It doesn’t seem possible that there could be yet another dramatic twist to the ongoing battle between the Xerox Board of Directors and activist investors Carl Icahn and Darwin Deason – who are protesting the proposed sale of Xerox and merger with Fuji Xerox – and yet there is.

Late yesterday, Xerox released a statement that the proposed settlement with Ichan and Deason has expired. The settlement would have entailed the end of Deason’s ligitation against Xerox, resignation of most of Xerox board members and Xerox CEO Jeff Jacobson, and appointment of a consultant to Icahn, John Visentin, and appointment of six Icahn-friendly board members. Now the deal is off – all because, it appears, Deason did not terminate his litigation against Xerox.

The firm stated yesterday that “the settlement agreement it had reached with Carl Icahn and Darwin Deason on May 1, 2018 has expired in accordance with its terms. As previously stated, the agreement would have become effective upon execution of stipulations discontinuing the Deason litigation with respect to the Xerox defendants. In the absence of such stipulations, the agreement expired at 8:00 p.m. ET on May 3, 2018.”

As a result, Xerox’s current Board of Directors and management team will remain in place.

The company also stated: “Xerox and its Board of Directors recognize the uncertainty caused by the developments of the past several days among the company’s investors and other stakeholders.

“The Xerox Board and management team remain focused on driving continued improvement in financial and operational performance, and will consider all options to create value for the company and its shareholders.”

Icahn Blames Xerox Board

In a public letter to Xerox shareholders published this morning, Icahn and Deason blamed the expiration of the agreement on Xerox, which it accused of permitting the agreement to expire:

“At 8:00 pm ET on Thursday night, the settlement agreement we entered into with Xerox and a unanimous Xerox Board earlier this week expired without the Xerox Board permitting the agreement to take effect, once again intentionally violating their fiduciary duties to Xerox shareholders by pursuing their own brazen self-interest.”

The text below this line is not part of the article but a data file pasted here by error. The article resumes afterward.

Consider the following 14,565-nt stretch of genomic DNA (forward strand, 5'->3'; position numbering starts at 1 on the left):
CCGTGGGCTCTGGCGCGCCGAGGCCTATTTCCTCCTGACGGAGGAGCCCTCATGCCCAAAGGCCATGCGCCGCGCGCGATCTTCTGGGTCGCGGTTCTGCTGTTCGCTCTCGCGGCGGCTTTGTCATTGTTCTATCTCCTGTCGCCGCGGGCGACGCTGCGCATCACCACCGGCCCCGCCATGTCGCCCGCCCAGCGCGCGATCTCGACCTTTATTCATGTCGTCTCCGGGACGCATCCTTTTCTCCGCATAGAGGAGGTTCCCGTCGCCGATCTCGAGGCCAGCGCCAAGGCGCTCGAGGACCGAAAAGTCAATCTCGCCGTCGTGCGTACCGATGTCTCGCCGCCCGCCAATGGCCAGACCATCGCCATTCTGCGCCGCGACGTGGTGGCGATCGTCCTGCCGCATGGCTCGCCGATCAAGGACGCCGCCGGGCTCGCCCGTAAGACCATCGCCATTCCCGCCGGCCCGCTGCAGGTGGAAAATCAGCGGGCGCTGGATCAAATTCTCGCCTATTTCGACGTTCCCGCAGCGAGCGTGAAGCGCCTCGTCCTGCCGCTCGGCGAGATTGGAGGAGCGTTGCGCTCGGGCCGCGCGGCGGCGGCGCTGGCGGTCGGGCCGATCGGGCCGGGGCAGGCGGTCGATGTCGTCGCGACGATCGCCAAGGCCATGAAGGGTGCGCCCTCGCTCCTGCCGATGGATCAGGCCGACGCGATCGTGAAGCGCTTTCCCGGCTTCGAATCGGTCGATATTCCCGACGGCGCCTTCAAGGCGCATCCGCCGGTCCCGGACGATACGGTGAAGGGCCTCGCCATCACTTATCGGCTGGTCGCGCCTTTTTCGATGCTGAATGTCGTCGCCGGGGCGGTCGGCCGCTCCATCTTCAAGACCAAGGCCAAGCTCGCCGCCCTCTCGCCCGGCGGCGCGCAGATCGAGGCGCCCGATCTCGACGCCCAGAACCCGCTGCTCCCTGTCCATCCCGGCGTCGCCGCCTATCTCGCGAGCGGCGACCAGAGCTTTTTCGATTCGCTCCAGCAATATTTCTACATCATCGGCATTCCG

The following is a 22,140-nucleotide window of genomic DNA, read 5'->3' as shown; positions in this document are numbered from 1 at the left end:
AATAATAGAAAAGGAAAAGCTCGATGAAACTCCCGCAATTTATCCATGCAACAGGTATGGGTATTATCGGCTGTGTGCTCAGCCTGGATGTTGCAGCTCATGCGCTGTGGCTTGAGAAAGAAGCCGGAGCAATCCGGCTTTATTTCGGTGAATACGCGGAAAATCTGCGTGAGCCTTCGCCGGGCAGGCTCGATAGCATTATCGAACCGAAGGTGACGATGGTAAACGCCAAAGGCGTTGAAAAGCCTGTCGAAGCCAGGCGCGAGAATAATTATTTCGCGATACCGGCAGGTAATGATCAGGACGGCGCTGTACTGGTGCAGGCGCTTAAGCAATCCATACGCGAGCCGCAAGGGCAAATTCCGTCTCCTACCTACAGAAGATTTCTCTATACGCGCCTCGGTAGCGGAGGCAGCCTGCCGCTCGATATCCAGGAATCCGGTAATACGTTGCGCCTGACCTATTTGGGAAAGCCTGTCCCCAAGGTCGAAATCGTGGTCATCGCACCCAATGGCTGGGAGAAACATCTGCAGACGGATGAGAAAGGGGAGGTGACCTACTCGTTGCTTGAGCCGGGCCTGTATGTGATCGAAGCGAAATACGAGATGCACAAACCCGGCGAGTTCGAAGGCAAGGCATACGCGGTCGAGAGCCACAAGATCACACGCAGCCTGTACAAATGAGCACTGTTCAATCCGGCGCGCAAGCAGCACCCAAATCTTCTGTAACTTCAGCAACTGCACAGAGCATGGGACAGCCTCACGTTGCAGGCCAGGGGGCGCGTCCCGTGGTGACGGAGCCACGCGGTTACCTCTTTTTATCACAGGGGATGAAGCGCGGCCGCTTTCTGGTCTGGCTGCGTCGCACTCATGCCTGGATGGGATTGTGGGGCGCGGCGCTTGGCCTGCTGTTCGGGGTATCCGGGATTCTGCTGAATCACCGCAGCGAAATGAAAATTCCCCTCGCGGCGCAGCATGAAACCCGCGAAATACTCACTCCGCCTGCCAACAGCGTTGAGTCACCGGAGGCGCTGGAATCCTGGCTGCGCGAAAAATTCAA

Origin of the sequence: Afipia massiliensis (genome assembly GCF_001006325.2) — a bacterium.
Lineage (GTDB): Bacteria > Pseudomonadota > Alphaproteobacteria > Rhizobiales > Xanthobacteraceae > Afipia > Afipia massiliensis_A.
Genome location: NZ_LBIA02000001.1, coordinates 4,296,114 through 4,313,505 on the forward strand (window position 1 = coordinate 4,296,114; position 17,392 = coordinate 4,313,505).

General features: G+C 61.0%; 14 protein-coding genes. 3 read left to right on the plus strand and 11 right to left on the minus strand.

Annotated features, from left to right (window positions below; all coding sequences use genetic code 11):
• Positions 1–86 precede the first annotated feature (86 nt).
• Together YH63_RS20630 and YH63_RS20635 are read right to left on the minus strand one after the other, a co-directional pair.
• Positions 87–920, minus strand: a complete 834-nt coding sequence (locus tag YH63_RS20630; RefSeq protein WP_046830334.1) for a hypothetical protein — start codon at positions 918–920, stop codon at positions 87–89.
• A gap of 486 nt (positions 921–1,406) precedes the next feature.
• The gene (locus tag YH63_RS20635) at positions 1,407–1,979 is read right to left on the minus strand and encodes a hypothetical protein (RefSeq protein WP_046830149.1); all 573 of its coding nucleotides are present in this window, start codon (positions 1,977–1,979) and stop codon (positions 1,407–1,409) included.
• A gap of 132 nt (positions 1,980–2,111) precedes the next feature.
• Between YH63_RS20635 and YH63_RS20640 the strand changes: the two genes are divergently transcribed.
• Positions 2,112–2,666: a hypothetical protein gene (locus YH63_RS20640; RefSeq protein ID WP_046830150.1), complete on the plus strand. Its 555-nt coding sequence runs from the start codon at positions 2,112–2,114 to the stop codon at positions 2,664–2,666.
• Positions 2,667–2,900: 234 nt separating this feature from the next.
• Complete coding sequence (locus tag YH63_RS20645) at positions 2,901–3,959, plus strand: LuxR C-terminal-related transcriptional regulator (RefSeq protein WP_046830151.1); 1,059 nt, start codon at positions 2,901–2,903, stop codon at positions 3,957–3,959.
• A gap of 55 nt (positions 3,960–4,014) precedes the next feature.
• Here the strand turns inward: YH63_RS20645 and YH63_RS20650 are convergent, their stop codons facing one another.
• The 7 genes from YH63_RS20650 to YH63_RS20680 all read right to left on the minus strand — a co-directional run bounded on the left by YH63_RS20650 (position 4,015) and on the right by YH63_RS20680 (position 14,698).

Icahn accuses the Xerox Board of “recklessly” refusing to follow through with the leadership and governance changes agreed upon, demanding “unprecedented additional approvals for their own personal self-interest.”

The activist investor accused the Xerox Board of seeking to obtain “additional unprecedented protections from the court, which all parties (and the judge!) agree are not required under applicable law.”

Icahn ominously concludes by promising further legal action against Xerox and Fujifilm:

“Over the next few months, we intend to see that ‘massively conflicted’ Jeff Jacobson and old guard directors like Bob Keegan, Ann Reese and Chuck Prince, who have already done so much damage to the company, and are continuing to do more damage with these actions, are held fully and personally liable for their misconduct. Similarly, we intend to see that Fujifilm is held fully liable as an aider and abettor of the continuing breaches of fiduciary duties by those directors.”

Our Take

The current status quo is now a court injunction temporarily blocking the Fujifilm deal until the matter is further litigated and a final determination made. Xerox shareholders were to have voted on the proposal this month at an annual shareholders’ meeting, but Xerox has postponed that meeting. Meanwhile, a Rochester-area source that has been intimately involved with the Xerox culture over many years told us that everybody they have spoken to is for the FujiFilm deal.

Despite Icahn’s accusations, it appears blame for expiration of the agreement lies with Deason, who failed to stop his litigation against Xerox as the agreement called for. The agreed settlement seemed to offer everything Deason and Icahn could want – dismissal of key Xerox board members, appointment of Deason-friendly board members and Icahn-friendly CEO, and resignation of Jacobson, who Icahn, in particular, wanted gone. Xerox had also said it would pursue alternatives to the proposed Fujifilm deal announced back in January. Now Icahn and Deason are back to square one, the battle has become only more personal and vindictive, and promises only to become more protracted.

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